Anodizing, sometimes called electroplating, involves changing the surface of metals. It protects materials from corrosion, enhances appearance, and increases durability and scratch resistance. A common metal that is stuck in an anodizing tank is aluminum. Here are some of the facts you should know about anodized aluminum.
How Is It Anodized?
To anodize an aluminum part, it will be cleaned and placed into an electrolytic solution. A positive charge is then applied to the metal, which causes the negative ions to flock to the metal and the positive ions to flow into the solution.
What Is the Barrier Layer?
The reaction results in pores on the aluminum as positive ions are drawn into the solution. This causes the top layer to be eroded. The center of the material reacts with the negative ions to create a barrier layer of aluminum oxide. This layer protects against chemical reactions with the metal.
What Does Hard Anodizing Mean?
Hard anodizing is the greatest level of anodizing available and offers the best protection for parts that will be used in extreme conditions. To get a hard-anodized object, the process will be continued until the barrier layer is 25 or more microns deep. This is a lengthy and expensive process, but it offers the best protection.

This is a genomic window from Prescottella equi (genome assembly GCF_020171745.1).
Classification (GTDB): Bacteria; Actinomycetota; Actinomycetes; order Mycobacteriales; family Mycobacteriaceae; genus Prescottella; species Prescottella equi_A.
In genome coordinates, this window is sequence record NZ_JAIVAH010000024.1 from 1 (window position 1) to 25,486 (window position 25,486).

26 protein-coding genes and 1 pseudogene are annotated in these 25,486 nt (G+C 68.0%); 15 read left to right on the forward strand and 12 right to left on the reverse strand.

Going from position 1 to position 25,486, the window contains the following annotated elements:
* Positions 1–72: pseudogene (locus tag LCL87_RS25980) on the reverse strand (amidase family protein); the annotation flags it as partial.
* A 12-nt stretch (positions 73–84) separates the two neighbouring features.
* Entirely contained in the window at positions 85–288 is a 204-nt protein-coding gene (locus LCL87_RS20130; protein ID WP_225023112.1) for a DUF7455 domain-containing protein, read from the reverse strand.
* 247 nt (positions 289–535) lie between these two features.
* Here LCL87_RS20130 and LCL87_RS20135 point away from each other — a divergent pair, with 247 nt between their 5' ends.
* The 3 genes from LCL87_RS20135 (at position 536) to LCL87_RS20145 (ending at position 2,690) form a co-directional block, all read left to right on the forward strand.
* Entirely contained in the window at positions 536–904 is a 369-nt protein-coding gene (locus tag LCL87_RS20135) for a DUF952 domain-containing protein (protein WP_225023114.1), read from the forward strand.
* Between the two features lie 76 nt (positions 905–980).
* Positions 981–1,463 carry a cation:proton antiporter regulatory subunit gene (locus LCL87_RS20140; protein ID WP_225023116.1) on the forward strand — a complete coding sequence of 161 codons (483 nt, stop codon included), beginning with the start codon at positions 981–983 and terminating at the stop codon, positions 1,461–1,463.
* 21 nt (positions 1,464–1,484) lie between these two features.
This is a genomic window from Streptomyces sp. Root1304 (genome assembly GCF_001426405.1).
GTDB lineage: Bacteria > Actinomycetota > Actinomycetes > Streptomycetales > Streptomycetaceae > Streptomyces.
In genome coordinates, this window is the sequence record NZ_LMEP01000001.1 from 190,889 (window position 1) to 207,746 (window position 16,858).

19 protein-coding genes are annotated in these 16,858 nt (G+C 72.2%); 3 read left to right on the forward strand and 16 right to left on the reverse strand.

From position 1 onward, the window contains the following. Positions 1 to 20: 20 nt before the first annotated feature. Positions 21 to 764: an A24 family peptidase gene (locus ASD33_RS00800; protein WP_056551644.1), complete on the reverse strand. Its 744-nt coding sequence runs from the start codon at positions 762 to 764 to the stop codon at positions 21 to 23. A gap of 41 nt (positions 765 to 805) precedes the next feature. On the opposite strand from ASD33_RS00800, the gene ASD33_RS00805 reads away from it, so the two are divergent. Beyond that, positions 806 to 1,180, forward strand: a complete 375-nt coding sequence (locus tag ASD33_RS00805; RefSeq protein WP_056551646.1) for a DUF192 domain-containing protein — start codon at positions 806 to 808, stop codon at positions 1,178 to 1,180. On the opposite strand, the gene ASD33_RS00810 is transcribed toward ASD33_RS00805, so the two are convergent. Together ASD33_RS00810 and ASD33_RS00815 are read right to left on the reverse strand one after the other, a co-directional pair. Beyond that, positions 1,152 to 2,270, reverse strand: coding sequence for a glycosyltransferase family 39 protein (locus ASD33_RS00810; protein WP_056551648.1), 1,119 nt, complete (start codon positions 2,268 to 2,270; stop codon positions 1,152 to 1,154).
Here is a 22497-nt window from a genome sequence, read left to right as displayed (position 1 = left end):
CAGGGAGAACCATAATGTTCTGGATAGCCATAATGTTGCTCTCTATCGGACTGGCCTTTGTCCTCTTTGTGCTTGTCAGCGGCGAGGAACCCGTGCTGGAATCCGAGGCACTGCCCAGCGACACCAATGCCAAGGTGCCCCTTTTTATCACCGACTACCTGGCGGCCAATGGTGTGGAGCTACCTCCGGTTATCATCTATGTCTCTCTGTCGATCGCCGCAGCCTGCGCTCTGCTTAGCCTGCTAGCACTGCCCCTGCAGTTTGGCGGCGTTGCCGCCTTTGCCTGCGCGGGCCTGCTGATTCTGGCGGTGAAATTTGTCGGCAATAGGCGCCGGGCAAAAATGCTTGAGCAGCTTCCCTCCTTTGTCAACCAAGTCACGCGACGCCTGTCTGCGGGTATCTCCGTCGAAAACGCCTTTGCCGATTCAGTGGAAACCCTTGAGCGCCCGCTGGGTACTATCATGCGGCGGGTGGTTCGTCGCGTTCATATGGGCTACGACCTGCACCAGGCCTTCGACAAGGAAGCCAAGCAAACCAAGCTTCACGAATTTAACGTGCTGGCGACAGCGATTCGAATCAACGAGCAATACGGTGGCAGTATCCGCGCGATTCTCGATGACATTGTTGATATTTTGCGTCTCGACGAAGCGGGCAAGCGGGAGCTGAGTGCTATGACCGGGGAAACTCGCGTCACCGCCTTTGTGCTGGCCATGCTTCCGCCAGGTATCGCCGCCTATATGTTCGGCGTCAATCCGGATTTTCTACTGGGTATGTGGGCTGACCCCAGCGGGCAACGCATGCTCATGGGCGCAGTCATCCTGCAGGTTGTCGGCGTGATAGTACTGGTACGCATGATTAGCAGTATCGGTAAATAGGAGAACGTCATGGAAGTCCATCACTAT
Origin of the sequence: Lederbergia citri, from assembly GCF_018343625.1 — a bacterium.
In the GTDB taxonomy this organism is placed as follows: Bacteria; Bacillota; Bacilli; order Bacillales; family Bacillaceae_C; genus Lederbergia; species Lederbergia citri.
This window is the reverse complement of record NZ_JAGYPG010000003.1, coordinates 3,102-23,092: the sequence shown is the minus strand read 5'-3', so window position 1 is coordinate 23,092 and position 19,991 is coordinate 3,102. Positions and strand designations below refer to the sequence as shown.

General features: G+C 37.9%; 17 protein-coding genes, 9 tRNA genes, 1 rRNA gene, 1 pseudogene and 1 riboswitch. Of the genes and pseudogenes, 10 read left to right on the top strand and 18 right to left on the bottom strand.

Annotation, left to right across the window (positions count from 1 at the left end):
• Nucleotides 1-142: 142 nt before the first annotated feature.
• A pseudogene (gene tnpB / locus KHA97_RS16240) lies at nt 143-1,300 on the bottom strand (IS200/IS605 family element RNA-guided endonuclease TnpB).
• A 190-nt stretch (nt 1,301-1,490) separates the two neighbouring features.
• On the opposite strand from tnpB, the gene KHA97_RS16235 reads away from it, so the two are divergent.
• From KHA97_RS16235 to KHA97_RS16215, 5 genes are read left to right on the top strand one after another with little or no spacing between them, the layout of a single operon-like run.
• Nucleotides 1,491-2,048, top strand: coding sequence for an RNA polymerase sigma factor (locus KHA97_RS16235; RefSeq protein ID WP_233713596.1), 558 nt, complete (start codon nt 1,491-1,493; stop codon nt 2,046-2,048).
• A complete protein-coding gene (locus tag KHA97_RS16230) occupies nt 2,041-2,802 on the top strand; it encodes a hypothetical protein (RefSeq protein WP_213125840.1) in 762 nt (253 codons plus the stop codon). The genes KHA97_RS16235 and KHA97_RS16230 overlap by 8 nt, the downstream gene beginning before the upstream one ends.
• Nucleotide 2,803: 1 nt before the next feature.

Is Corrosion Protection Necessary for Aluminum?
While aluminum doesn’t rust, it does go through oxidation when exposed to the air. Oxidation is a common reaction. It occurs when an element reacts with oxygen. Oxygen is highly reactive and will form compounds with almost any other element. When aluminum encounters oxygen, it will form a layer of aluminum oxide through this process.
Anodizing is a common process for aluminum. Through this electrically charged process, a barrier layer is achieved to protect the metal. It offers corrosion protection, enhanced appearances, and increased durability.